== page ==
“It was a very very dark city time in New York, in the US, at the time. And it was sort of sad to see that greed, corruption, and the love of money had really changed a lot of people’s lives, not in a good way. I wanted to show with a story that greed and corruption exists in all level of society and that it doesn’t matter where you are; there are still people out there that will screw you over for a buck.”
Blending his experiences in New York and three short stories by Jack London, he was able to complete an adapted screenplay that incorporated three distinct lifestyles during the 20s, each depicting the constant rivalry within the low, middle, and high classes, respectively. Sultanov worked closely with the Jack London Foundation in order to successfully push through a 250 000 dollar budget and an intense six month process from photography to print. After working with nearly 150 people on the ﬁlm, his vision pulled through and Burning Daylight ﬁnally premiered in San Francisco, the birth place of Jack London.
Sultanov’s debut ﬁlm, however, didn’t stop there. Public screenings in California, New York, and Toronto, as well as its selection in the Eurasian Film Festival, provided a strong foundation for its theatrical release in Kazakhstan, Russia, Ukraine, and Toronto.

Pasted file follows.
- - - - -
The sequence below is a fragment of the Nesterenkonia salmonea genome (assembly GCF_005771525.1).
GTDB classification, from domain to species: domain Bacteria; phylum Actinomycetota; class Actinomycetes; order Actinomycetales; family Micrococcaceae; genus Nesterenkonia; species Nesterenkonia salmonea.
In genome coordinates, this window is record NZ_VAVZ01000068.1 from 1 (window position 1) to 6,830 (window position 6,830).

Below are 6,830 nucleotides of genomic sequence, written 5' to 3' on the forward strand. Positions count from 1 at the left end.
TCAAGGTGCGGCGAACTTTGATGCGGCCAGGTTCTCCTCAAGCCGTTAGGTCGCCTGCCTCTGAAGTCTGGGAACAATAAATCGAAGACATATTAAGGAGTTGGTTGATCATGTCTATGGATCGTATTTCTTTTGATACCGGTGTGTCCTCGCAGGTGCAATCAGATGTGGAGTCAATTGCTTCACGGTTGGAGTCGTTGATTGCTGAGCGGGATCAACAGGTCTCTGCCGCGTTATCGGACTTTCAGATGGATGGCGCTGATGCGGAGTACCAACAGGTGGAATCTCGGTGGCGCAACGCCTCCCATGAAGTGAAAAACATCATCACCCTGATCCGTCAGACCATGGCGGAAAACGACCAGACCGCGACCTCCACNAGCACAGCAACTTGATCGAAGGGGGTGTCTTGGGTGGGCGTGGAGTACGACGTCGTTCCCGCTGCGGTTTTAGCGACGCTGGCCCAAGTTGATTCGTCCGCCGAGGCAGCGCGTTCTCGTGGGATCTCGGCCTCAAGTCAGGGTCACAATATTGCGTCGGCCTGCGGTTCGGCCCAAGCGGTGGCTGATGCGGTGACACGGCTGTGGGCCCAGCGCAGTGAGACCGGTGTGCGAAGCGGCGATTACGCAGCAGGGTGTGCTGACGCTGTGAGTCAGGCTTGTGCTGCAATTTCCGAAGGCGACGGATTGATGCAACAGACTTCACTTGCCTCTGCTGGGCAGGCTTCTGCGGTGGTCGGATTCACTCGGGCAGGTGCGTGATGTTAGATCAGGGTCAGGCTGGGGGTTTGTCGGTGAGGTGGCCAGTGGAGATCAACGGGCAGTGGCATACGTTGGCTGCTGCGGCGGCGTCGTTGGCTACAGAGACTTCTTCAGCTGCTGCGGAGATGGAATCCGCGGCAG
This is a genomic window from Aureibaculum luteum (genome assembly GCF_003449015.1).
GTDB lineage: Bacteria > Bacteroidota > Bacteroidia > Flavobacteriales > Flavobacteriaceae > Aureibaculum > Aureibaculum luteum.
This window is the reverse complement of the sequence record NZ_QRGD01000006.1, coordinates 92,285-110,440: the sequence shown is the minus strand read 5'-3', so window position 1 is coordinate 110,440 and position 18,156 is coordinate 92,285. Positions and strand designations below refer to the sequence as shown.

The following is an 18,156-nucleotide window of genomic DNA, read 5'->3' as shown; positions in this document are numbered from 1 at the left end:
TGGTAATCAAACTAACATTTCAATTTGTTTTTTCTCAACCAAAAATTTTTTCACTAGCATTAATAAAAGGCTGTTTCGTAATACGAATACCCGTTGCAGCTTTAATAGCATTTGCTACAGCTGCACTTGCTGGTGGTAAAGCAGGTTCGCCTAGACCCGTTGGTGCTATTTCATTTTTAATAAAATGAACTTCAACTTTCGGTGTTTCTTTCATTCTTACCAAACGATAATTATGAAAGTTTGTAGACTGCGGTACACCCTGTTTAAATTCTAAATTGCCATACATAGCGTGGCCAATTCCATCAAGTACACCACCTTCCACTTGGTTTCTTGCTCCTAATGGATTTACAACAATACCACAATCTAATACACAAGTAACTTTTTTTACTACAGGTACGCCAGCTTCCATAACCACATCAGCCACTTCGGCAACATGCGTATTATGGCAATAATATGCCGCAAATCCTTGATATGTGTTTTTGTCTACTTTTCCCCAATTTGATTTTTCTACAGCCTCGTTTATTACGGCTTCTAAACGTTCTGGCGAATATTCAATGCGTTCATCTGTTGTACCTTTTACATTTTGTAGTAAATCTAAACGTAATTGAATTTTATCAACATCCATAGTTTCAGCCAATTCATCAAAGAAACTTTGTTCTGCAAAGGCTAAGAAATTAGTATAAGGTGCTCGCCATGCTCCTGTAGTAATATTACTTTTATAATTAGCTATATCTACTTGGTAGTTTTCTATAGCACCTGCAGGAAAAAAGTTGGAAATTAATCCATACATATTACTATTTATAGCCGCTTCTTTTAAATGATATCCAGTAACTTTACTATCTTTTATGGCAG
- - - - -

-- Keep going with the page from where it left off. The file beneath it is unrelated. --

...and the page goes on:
“It gave me a lot of credibility in the industry just having a feature ﬁlm on my back. When I was in LA when I was 21, I was able to get meetings with most major studios just because they saw that a young guy made a feature ﬁlm and that was something they valued.”
Age was also a big-selling point for media outlets, especially as the lead actor, Robert Knepper (Prison Break, Hitman, and Transporter 3), was vastly dissimilar to the director in industry experience. Building from his collaboration with co-producer Loudon Owen ’76, Sultanov partnered with the 300 million dollar ‘Microsoft slayer’ in establishing a Toronto-based production company called “Know Rules Media”.
“And Loudon, he has been an incredible mentor. He has really taught me a lot about business, a lot about working, a lot about running your own company, and what it really takes to maintain the value of working really really hard,” says Sultanov, before departing to Kazakstan to direct sixteen stark television episodes that investigate our transformed past and values during the 70s.
Saultanov has also recently ﬁnished the screenplays for two bigbudget feature ﬁlms, the ﬁrst, i4i vs Microsoft, based on the true story of a 300 million-dollar lawsuit, and the other, Queens of the Maroons, a tale of the ﬁrst ever black slave rebellion set in 1700s Jamaica. He has set aside these projects for the near-future.
When not working on conventional ﬁlms, his company releases some digital content, which includes promo videos, commercials, and web-based interactive shows. Whatever the content is, however, Sultanov always manages to deliver promising material while remaining humble.
“It’s very easy to get a big-head when you’re directing or producing a movie because you think you’re like God’s gift. There were a lot of people working for me, who were much much older than me, much more experienced than me, and they were helping me every step of the way. Without my crew members, I wouldn’t have been able to have done the things I have done in the past.”